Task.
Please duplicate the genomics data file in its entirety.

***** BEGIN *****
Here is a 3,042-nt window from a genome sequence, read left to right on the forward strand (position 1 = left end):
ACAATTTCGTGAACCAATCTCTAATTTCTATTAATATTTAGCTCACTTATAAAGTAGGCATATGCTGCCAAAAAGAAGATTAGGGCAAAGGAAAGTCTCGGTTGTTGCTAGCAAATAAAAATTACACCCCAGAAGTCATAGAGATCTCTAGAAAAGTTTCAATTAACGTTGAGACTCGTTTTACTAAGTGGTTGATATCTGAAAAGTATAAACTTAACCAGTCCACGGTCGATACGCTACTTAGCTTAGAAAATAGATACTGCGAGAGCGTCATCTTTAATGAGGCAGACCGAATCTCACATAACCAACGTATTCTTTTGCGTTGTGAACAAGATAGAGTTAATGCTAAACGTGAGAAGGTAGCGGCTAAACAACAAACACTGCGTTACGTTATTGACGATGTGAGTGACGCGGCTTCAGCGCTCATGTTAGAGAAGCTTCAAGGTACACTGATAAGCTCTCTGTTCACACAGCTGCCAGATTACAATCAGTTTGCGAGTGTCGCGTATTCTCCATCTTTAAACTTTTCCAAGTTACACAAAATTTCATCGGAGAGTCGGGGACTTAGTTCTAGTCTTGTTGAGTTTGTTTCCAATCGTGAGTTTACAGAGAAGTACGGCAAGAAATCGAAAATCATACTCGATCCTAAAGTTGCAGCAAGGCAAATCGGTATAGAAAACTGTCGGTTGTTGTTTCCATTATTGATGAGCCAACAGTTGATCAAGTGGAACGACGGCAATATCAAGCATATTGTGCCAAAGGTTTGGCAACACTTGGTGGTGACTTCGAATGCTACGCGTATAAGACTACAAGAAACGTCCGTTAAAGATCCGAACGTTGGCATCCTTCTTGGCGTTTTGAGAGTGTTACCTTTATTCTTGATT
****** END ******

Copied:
Here is a 3,042-nt window from a genome sequence, read left to right on the forward strand (position 1 = left end):
ACAATTTCGTGAACCAATCTCTAATTTCTATTAATATTTAGCTCACTTATAAAGTAGGCATATGCTGCCAAAAAGAAGATTAGGGCAAAGGAAAGTCTCGGTTGTTGCTAGCAAATAAAAATTACACCCCAGAAGTCATAGAGATCTCTAGAAAAGTTTCAATTAACGTTGAGACTCGTTTTACTAAGTGGTTGATATCTGAAAAGTATAAACTTAACCAGTCCACGGTCGATACGCTACTTAGCTTAGAAAATAGATACTGCGAGAGCGTCATCTTTAATGAGGCAGACCGAATCTCACATAACCAACGTATTCTTTTGCGTTGTGAACAAGATAGAGTTAATGCTAAACGTGAGAAGGTAGCGGCTAAACAACAAACACTGCGTTACGTTATTGACGATGTGAGTGACGCGGCTTCAGCGCTCATGTTAGAGAAGCTTCAAGGTACACTGATAAGCTCTCTGTTCACACAGCTGCCAGATTACAATCAGTTTGCGAGTGTCGCGTATTCTCCATCTTTAAACTTTTCCAAGTTACACAAAATTTCATCGGAGAGTCGGGGACTTAGTTCTAGTCTTGTTGAGTTTGTTTCCAATCGTGAGTTTACAGAGAAGTACGGCAAGAAATCGAAAATCATACTCGATCCTAAAGTTGCAGCAAGGCAAATCGGTATAGAAAACTGTCGGTTGTTGTTTCCATTATTGATGAGCCAACAGTTGATCAAGTGGAACGACGGCAATATCAAGCATATTGTGCCAAAGGTTTGGCAACACTTGGTGGTGACTTCGAATGCTACGCGTATAAGACTACAAGAAACGTCCGTTAAAGATCCGAACGTTGGCATCCTTCTTGGCGTTTTGAGAGTGTTACCTTTATTCTTGATT